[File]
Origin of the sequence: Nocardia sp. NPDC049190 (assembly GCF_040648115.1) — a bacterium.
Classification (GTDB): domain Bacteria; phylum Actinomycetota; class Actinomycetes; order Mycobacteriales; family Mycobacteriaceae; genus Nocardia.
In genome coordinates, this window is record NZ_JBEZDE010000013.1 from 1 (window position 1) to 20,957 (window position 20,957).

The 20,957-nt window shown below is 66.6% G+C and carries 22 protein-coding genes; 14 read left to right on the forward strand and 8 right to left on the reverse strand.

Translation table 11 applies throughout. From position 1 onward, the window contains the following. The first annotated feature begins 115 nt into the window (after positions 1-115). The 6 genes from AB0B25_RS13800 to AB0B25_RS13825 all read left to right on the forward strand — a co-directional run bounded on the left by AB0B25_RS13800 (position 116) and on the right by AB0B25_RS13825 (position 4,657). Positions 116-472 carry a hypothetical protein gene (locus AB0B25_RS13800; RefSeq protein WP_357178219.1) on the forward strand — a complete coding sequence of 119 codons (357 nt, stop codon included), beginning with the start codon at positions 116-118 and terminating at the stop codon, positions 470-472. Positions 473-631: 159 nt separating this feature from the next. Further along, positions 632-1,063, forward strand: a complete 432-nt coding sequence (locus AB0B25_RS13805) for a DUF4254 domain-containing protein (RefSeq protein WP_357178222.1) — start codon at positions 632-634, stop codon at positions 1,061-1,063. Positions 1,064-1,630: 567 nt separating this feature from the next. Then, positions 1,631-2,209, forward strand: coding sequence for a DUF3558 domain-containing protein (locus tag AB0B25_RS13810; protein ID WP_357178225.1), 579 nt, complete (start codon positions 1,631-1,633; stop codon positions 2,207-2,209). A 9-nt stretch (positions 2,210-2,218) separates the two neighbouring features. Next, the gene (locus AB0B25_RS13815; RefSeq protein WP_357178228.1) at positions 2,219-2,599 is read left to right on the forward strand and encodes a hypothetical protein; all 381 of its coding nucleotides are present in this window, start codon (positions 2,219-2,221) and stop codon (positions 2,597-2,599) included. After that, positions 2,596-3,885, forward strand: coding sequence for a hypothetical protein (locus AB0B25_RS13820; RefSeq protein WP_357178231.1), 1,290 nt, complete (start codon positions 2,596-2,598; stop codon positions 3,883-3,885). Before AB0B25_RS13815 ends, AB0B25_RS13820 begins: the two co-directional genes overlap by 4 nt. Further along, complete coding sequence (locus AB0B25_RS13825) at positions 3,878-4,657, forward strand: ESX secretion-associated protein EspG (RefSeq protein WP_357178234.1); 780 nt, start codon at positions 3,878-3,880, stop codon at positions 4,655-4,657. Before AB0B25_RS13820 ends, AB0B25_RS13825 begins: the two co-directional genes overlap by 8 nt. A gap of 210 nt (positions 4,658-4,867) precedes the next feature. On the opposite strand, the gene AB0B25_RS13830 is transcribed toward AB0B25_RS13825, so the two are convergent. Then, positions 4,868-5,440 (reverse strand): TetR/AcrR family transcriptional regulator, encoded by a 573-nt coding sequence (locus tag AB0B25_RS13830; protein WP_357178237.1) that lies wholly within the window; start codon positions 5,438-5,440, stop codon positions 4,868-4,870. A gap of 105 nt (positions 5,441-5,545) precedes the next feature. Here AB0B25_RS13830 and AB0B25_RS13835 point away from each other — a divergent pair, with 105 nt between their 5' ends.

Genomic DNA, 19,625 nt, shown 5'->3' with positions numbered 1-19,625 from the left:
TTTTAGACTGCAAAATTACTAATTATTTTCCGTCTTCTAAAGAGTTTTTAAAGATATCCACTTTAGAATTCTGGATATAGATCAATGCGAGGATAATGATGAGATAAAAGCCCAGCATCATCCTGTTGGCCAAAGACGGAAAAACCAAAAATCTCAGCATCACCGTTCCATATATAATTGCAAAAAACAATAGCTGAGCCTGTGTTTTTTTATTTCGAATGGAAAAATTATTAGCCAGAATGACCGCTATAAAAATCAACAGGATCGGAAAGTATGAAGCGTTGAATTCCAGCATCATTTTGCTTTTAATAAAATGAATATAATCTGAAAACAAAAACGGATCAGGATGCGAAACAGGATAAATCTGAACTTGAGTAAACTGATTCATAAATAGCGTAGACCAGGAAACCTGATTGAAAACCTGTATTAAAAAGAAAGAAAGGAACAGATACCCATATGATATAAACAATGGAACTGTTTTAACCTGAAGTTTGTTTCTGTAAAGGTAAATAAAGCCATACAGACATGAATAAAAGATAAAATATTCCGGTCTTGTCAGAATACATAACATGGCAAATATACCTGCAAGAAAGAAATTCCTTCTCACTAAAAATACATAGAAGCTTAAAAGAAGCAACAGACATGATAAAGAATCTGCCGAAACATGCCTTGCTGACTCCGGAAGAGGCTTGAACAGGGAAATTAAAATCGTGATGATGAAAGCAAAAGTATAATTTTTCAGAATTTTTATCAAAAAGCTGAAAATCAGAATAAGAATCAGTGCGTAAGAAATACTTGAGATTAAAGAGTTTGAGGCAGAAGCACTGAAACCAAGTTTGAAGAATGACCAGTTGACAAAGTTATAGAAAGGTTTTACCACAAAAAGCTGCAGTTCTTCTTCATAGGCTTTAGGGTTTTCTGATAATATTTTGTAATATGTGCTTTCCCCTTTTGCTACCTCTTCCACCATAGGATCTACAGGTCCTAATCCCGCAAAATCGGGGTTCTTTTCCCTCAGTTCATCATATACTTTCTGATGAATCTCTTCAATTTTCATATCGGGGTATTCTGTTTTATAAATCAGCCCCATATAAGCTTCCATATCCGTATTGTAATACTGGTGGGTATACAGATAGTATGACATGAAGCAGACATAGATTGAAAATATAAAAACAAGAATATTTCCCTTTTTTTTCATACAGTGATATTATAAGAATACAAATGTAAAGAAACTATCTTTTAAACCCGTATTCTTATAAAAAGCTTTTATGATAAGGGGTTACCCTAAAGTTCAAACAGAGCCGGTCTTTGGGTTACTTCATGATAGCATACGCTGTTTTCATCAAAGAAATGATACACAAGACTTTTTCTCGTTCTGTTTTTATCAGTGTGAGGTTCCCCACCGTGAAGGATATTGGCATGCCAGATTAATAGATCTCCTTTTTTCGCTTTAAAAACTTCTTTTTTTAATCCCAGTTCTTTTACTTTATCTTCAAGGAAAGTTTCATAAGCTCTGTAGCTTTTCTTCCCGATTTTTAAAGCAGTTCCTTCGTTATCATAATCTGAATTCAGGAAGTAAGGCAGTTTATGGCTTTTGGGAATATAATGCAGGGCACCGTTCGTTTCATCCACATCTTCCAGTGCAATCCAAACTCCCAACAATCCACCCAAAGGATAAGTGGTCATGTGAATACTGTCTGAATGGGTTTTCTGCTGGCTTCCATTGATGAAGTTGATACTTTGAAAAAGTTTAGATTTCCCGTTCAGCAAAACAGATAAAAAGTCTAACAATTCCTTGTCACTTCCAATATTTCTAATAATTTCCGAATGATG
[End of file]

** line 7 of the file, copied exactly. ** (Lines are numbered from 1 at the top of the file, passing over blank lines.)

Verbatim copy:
TTTTAGACTGCAAAATTACTAATTATTTTCCGTCTTCTAAAGAGTTTTTAAAGATATCCACTTTAGAATTCTGGATATAGATCAATGCGAGGATAATGATGAGATAAAAGCCCAGCATCATCCTGTTGGCCAAAGACGGAAAAACCAAAAATCTCAGCATCACCGTTCCATATATAATTGCAAAAAACAATAGCTGAGCCTGTGTTTTTTTATTTCGAATGGAAAAATTATTAGCCAGAATGACCGCTATAAAAATCAACAGGATCGGAAAGTATGAAGCGTTGAATTCCAGCATCATTTTGCTTTTAATAAAATGAATATAATCTGAAAACAAAAACGGATCAGGATGCGAAACAGGATAAATCTGAACTTGAGTAAACTGATTCATAAATAGCGTAGACCAGGAAACCTGATTGAAAACCTGTATTAAAAAGAAAGAAAGGAACAGATACCCATATGATATAAACAATGGAACTGTTTTAACCTGAAGTTTGTTTCTGTAAAGGTAAATAAAGCCATACAGACATGAATAAAAGATAAAATATTCCGGTCTTGTCAGAATACATAACATGGCAAATATACCTGCAAGAAAGAAATTCCTTCTCACTAAAAATACATAGAAGCTTAAAAGAAGCAACAGACATGATAAAGAATCTGCCGAAACATGCCTTGCTGACTCCGGAAGAGGCTTGAACAGGGAAATTAAAATCGTGATGATGAAAGCAAAAGTATAATTTTTCAGAATTTTTATCAAAAAGCTGAAAATCAGAATAAGAATCAGTGCGTAAGAAATACTTGAGATTAAAGAGTTTGAGGCAGAAGCACTGAAACCAAGTTTGAAGAATGACCAGTTGACAAAGTTATAGAAAGGTTTTACCACAAAAAGCTGCAGTTCTTCTTCATAGGCTTTAGGGTTTTCTGATAATATTTTGTAATATGTGCTTTCCCCTTTTGCTACCTCTTCCACCATAGGATCTACAGGTCCTAATCCCGCAAAATCGGGGTTCTTTTCCCTCAGTTCATCATATACTTTCTGATGAATCTCTTCAATTTTCATATCGGGGTATTCTGTTTTATAAATCAGCCCCATATAAGCTTCCATATCCGTATTGTAATACTGGTGGGTATACAGATAGTATGACATGAAGCAGACATAGATTGAAAATATAAAAACAAGAATATTTCCCTTTTTTTTCATACAGTGATATTATAAGAATACAAATGTAAAGAAACTATCTTTTAAACCCGTATTCTTATAAAAAGCTTTTATGATAAGGGGTTACCCTAAAGTTCAAACAGAGCCGGTCTTTGGGTTACTTCATGATAGCATACGCTGTTTTCATCAAAGAAATGATACACAAGACTTTTTCTCGTTCTGTTTTTATCAGTGTGAGGTTCCCCACCGTGAAGGATATTGGCATGCCAGATTAATAGATCTCCTTTTTTCGCTTTAAAAACTTCTTTTTTTAATCCCAGTTCTTTTACTTTATCTTCAAGGAAAGTTTCATAAGCTCTGTAGCTTTTCTTCCCGATTTTTAAAGCAGTTCCTTCGTTATCATAATCTGAATTCAGGAAGTAAGGCAGTTTATGGCTTTTGGGAATATAATGCAGGGCACCGTTCGTTTCATCCACATCTTCCAGTGCAATCCAAACTCCCAACAATCCACCCAAAGGATAAGTGGTCATGTGAATACTGTCTGAATGGGTTTTCTGCTGGCTTCCATTGATGAAGTTGATACTTTGAAAAAGTTTAGATTTCCCGTTCAGCAAAACAGATAAAAAGTCTAACAATTCCTTGTCACTTCCAATATTTCTAATAATTTCCGAATGATG